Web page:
Captain Cook’s Voyages in A Partial Gentleman’s Library: Important Books from Around the World
Wednesday, September 2 at 11am ONLINE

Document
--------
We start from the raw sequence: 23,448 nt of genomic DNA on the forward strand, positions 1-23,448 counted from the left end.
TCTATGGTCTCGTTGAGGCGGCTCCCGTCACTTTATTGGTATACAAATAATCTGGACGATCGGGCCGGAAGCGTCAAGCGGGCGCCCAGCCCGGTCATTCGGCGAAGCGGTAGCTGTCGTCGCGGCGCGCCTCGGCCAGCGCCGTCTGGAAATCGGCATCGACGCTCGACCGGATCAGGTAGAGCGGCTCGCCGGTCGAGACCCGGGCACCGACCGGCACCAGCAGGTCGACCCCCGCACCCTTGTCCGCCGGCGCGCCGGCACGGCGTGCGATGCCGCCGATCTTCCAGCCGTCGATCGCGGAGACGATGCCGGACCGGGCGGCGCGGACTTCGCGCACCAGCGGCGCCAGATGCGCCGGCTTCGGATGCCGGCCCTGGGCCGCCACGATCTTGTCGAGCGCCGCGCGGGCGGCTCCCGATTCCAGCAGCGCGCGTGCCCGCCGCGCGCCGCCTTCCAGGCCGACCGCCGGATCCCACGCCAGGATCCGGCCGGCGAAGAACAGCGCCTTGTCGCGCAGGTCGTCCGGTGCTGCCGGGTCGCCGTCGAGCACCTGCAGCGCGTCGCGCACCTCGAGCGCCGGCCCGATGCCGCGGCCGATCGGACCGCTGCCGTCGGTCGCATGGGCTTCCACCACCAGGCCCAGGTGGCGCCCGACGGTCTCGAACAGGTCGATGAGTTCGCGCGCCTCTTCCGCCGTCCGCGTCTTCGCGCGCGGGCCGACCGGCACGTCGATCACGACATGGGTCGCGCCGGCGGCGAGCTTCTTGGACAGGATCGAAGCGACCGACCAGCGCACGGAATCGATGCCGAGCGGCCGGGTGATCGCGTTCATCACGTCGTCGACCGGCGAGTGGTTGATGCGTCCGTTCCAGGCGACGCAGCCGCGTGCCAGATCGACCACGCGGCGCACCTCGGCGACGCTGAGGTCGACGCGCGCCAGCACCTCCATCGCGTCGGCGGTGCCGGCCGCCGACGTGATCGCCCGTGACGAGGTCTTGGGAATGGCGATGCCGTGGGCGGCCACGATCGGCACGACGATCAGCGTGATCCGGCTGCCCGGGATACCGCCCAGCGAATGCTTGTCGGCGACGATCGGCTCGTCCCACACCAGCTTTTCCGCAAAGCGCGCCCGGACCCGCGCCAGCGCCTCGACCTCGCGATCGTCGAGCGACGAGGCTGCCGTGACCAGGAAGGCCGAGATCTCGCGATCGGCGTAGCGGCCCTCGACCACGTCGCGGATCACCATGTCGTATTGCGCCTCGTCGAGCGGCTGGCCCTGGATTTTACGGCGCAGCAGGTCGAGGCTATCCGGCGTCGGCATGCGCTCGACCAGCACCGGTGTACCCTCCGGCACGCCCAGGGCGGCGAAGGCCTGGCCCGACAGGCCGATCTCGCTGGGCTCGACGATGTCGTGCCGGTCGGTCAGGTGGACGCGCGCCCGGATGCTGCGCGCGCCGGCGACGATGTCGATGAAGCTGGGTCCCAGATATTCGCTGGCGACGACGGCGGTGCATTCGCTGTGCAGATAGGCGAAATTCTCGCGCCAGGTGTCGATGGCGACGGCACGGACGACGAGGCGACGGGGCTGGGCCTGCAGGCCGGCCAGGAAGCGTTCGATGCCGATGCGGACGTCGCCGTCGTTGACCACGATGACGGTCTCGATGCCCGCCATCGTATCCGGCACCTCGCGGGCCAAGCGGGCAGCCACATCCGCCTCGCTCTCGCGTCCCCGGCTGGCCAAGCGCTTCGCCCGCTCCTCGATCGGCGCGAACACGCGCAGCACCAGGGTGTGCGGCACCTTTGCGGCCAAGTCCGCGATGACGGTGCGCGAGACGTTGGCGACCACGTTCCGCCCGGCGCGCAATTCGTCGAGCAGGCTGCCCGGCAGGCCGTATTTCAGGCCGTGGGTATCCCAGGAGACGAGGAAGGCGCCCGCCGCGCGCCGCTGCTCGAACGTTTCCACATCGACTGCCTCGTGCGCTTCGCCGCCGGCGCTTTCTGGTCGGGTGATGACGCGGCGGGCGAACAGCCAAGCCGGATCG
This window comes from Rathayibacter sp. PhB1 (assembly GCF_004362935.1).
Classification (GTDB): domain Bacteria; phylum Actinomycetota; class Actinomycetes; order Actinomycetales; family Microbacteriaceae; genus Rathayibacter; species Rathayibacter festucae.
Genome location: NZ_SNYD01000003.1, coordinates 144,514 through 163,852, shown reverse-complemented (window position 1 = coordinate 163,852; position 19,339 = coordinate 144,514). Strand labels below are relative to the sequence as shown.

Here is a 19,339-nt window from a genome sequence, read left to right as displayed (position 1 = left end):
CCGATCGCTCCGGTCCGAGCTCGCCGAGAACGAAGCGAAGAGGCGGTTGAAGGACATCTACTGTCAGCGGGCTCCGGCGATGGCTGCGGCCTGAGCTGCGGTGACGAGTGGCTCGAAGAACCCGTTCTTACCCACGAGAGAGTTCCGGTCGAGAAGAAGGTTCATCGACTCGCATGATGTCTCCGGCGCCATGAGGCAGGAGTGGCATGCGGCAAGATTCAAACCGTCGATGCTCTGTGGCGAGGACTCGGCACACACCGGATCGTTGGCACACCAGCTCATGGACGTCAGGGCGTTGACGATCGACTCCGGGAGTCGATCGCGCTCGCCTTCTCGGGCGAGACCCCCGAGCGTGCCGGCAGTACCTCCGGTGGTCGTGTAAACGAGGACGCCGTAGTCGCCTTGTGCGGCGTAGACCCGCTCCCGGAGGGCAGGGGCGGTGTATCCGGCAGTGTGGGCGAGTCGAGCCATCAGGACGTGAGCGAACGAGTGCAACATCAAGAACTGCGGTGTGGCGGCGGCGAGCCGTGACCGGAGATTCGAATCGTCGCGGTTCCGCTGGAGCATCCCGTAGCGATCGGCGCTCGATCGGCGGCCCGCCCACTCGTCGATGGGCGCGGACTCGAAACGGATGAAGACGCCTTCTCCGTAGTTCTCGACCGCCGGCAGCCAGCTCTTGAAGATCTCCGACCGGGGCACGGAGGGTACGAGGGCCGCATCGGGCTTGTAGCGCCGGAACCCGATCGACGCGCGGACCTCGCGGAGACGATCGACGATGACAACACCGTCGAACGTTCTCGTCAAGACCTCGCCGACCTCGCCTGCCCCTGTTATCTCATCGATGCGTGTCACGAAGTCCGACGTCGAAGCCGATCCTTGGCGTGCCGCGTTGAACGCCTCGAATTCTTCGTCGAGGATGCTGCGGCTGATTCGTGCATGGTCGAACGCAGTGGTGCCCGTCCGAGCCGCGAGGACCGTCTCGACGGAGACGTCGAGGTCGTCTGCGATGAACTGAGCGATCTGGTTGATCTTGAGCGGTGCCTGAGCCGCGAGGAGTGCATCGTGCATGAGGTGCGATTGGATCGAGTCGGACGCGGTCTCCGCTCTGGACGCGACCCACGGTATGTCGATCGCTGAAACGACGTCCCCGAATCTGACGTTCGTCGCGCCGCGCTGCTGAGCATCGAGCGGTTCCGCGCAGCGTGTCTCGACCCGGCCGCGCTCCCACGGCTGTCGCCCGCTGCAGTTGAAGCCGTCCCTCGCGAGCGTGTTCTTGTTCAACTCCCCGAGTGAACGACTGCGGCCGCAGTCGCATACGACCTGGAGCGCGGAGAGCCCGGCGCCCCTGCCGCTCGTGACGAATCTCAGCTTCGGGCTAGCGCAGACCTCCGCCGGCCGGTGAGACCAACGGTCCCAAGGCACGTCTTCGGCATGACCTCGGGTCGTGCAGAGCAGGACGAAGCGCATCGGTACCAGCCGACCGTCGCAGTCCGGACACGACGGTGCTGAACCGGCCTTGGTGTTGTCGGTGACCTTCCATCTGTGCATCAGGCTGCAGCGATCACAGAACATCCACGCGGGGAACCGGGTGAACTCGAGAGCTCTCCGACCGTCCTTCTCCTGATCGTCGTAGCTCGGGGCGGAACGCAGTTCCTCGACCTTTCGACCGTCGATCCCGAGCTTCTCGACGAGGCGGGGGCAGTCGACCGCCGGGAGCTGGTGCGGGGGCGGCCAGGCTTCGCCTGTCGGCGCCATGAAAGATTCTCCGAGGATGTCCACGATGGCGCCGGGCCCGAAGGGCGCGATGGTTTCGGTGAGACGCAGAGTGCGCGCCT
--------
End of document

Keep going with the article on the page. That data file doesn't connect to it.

The only 18th century explorer to lead more than one Pacific voyage, Captain James Cook embodied the spirit of the great age of maritime discovery. Cook’s achievements in mapping the Pacific, New Zealand and Australia changed Western perceptions of world geography. His seamanship, navigational and cartography skills set new standards and sealed his place in history as one of the world’s most innovative and talented maritime explorers. Cook made three circumnavigations between 1768 and 1776, observing on his first voyage aboard the HMS Endeavour the Transit of Venus in Tahiti, rediscovering and charting New Zealand, and discovering the eastern coast of Australia. Several of the charts and maps he made were strategically important, including the Chart of the Streight of Magellan. On his second voyage, aboard the Resolution with a consort ship named the Adventure, Cook crossed the Antartic Circle for the first time and disproved the existence of the ‘Great Southern Continent.’ Cook charted Tonga and Easter Island, discovered New Caledonia in the Pacific, and the South Sandwich Islands and South Georgia Islands in the Atlantic. Upon his return to England, he was promoted to captain, elected a fellow of the Royal Society and awarded the gold Copley Medal. On his third voyage, Cook was charged with finding a North-West passage between the Atlantic and the Pacific. Although the passage had been sought in vain from Europe, Cook endeavored to find a route from the North Pacific. Aboard the Resolution for this voyage, Cook was not able to find a passage usable by sailing ship but discovered the Hawaiian Islands where he met his death in a skirmish on the beach at Kealakekua over the theft of a cutter. Cook’s legacy as a navigator, explorer and cartographer remains unsurpassed in maritime history and his thoroughness in the care of men at sea was unmatched. Cook’s crew were remarkably healthy and none died of scurvy which notoriously decimated seamen on lengthy voyages in the 18th century. Cook insisted on cleanliness and ventilation in the crew’s quarters, and ensured a healthy diet of foods containing ascorbic acid to ward off the disease. Volume II of Cook’s Second Voyage includes a fascinating discourse on ‘Some Late Improvements of the Means for Preserving the Health of Mariners’ which includes Cook’s research on the prevention of scurvy and other issues relating to the well-being of men at sea. As one of only a few men from humble beginnings to rise through the ranks of the 18th century British Navy, Captain Cook was particularly sympathetic to the needs of ordinary sailors, and was interested in the daily life, language and culture of the indigenous peoples he encountered. Captain James Cook changed the map of the world in ways that remain significant today.